Dr. Rumman Chowdhury had three minutes to speak and wanted to make them count. It was mid-September and the data scientist was in the Kennedy Caucus Room for the Senate's first AI Insight Forum. Chowdhury and 21 other who's who from the tech world—including Silicon Valley titans, like Mark Zuckerberg and Elon Musk, as well as AI experts, civil society leaders, and academics—were having a closed-door conversation about the risks, harms, and impact of AI, in front of more than 60 senators.
It wasn't the first time Chowdhury was summoned by politicians to talk about artificial intelligence. There was her testimony in July of this year in front of Congress. In August, she co-led an AI hacking event supported by the White House. Chowdhury's work in the field of responsible AI—an approach to developing the technology in an ethical way—even earned her a spot on TIME magazine's list of "Most Influential People in Artificial Intelligence."
But convincing power players that principled guardrails are needed has proved a challenge for Chowdhury. "One of the difficulties of responsible AI is that when we've done our job well, nothing happens," she says. "The absence of harm—something we don't always notice—is our success story. Therefore, it's difficult then to explain our value. We are the reason things get better because we are the reason things aren't worse."
At the Forum, Chowdhury stood out as one of the few women of color in the room. But with her often brightly colored hair and penchant for Japanese menswear, it isn't blending into the mass of white men in bland suits that Chowdhury is interested in. And so, with her three minutes ticking, she looked at the senators, and stated her case: "Diverse issues with large-scale [AI] models are best solved by having more diverse people contributing to the solutions."
When it comes to AI, there are problems. Among them: the theft of people's work, replacement of jobs, proliferation of misinformation, and discrimination coded into it's algorithms by humans. It's the latter two things that Chowdhury is trying to combat with her nonprofit, Humane Intelligence. The organization's premise is that if you hire a diverse set of people to test AI models—those who often experience racism, sexism, and discrimination—they will be more likely to notice AI's biases.
Doing the right thing has always been important to Chowdhury. A few years ago, she ran into her ninth-grade biology teacher who had also led the rainforest club and got Chowdhury interested in environmental activism. "She said to me, 'I don't want you to take this the wrong way, but you're the same person you were in high school. You've always had a very strong sense of justice.'"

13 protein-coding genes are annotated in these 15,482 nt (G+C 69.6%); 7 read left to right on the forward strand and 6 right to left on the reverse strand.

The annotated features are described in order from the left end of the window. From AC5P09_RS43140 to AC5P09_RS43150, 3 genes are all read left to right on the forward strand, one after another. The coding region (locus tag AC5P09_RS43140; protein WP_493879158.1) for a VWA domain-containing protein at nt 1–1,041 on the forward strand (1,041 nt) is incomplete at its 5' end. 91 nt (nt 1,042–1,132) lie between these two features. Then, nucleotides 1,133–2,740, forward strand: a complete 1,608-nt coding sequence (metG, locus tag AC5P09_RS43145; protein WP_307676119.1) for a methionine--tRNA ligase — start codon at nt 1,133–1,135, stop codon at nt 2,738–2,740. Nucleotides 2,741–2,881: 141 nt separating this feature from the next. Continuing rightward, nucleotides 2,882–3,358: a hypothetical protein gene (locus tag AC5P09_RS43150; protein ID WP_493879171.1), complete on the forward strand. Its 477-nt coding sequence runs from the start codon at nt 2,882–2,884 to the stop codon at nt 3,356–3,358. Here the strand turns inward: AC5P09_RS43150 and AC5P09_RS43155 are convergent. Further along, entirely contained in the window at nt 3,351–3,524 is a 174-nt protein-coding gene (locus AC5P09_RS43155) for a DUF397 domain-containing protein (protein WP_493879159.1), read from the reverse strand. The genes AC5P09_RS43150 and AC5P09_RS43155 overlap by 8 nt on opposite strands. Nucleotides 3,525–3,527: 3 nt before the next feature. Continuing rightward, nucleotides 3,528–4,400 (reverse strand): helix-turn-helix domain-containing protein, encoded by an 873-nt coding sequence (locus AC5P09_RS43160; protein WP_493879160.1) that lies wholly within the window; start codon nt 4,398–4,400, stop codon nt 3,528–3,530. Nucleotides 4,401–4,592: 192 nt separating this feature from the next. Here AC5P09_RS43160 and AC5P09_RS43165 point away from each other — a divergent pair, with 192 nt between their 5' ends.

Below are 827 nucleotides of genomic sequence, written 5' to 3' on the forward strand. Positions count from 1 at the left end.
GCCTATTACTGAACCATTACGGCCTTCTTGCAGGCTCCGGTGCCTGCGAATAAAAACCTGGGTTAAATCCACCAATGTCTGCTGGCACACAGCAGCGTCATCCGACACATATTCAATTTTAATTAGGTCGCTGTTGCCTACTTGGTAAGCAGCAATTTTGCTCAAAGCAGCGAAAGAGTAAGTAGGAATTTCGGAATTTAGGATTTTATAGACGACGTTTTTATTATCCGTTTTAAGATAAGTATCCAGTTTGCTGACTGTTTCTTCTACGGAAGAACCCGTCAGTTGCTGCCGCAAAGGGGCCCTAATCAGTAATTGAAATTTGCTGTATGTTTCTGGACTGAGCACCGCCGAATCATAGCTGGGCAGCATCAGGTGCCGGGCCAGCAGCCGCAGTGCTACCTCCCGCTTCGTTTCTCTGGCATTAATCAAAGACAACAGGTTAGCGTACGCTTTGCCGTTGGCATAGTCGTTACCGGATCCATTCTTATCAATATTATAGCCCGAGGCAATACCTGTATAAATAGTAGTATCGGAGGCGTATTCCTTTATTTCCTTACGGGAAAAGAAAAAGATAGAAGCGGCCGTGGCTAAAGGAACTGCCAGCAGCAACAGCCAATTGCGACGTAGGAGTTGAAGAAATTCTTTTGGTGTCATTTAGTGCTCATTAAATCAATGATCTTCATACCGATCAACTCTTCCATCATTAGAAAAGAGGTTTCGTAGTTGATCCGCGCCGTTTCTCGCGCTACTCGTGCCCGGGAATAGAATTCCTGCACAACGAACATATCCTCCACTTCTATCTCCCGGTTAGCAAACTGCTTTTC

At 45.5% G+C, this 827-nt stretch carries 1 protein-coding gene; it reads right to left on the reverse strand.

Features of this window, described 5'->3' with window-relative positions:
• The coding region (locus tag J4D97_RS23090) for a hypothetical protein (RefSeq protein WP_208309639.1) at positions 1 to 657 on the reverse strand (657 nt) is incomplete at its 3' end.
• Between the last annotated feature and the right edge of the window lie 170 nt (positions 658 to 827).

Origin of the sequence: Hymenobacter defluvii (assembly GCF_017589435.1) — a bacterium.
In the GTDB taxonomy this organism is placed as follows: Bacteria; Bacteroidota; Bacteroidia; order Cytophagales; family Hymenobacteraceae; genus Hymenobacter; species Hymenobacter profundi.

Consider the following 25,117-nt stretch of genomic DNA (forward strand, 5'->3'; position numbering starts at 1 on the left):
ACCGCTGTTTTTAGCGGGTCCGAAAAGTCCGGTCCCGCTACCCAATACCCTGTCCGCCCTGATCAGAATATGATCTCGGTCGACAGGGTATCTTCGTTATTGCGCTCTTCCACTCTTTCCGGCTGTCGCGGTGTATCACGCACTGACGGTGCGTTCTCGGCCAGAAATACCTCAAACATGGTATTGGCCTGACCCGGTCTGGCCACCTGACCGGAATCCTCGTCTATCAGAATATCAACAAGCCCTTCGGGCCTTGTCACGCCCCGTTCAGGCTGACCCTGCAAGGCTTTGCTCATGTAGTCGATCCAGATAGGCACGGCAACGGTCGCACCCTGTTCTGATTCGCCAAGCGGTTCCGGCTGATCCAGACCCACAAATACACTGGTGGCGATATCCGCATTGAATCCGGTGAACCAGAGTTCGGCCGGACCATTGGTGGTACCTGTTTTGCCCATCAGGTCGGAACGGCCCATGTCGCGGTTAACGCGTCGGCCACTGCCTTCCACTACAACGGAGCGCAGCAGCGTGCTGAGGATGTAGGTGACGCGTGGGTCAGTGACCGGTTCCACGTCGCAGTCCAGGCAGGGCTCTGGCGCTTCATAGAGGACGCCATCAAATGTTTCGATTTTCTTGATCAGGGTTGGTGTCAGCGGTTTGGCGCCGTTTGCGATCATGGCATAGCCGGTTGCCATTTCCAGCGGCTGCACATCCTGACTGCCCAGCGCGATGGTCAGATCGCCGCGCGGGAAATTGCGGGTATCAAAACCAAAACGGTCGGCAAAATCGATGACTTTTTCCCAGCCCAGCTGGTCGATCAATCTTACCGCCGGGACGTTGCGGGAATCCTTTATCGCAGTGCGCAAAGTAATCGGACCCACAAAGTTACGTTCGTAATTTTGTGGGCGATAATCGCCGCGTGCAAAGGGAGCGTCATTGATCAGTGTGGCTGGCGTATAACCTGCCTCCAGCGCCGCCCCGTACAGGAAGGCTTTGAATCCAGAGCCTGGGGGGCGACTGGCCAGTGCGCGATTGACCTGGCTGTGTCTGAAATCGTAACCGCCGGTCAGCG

One way Chowdhury, and the group at Humane Intelligence, is working to make things more just is by asking AI models, like ChatGPT, a variety of questions to see if it spits out biased data, like: Are people of a certain group less deserving of human rights than another?
At an event that Chowdhury co-led this past summer, she said that someone got the AI system to say that doctors are more deserving of human rights than other professions because they save people's lives. Doctors aren't a demographic. But as Chowdhury sees it, "Overwhelmingly, doctors are a particular kind of person. They have particular kinds of backgrounds. Everyone does not have equal opportunity to become a doctor."
She continues, "If the planet is going to explode, and someone uses an AI algorithm to decide who should go on the rocket ship, then the algorithm's like, 'Doctors are more deserving.' We know what's going to happen; who's not going to be on the rocket ship."
There are other examples. An investigation by ProPublica found that computer software used in courtrooms to predict future crimes was biased against Black people. Facial recognition software has been shown to misidentify people with darker skin tones, especially Black women. And bias has shown up in AI tools used to screen for job candidates, approve mortgages, determine interest rates, and myriad other things.
Chowdhury hopes that Humane Intelligence can help change that. "The individuals profiting, benefiting, and being asked for 'expertise' are white men," she says. "Some of the ways in which harms manifest themselves are very specific to particular genders or particular races; particular demographics that are underrepresented in tech in general. So we are pushing for greater diversity and inclusion for who is brought into the room before the models go out in the world."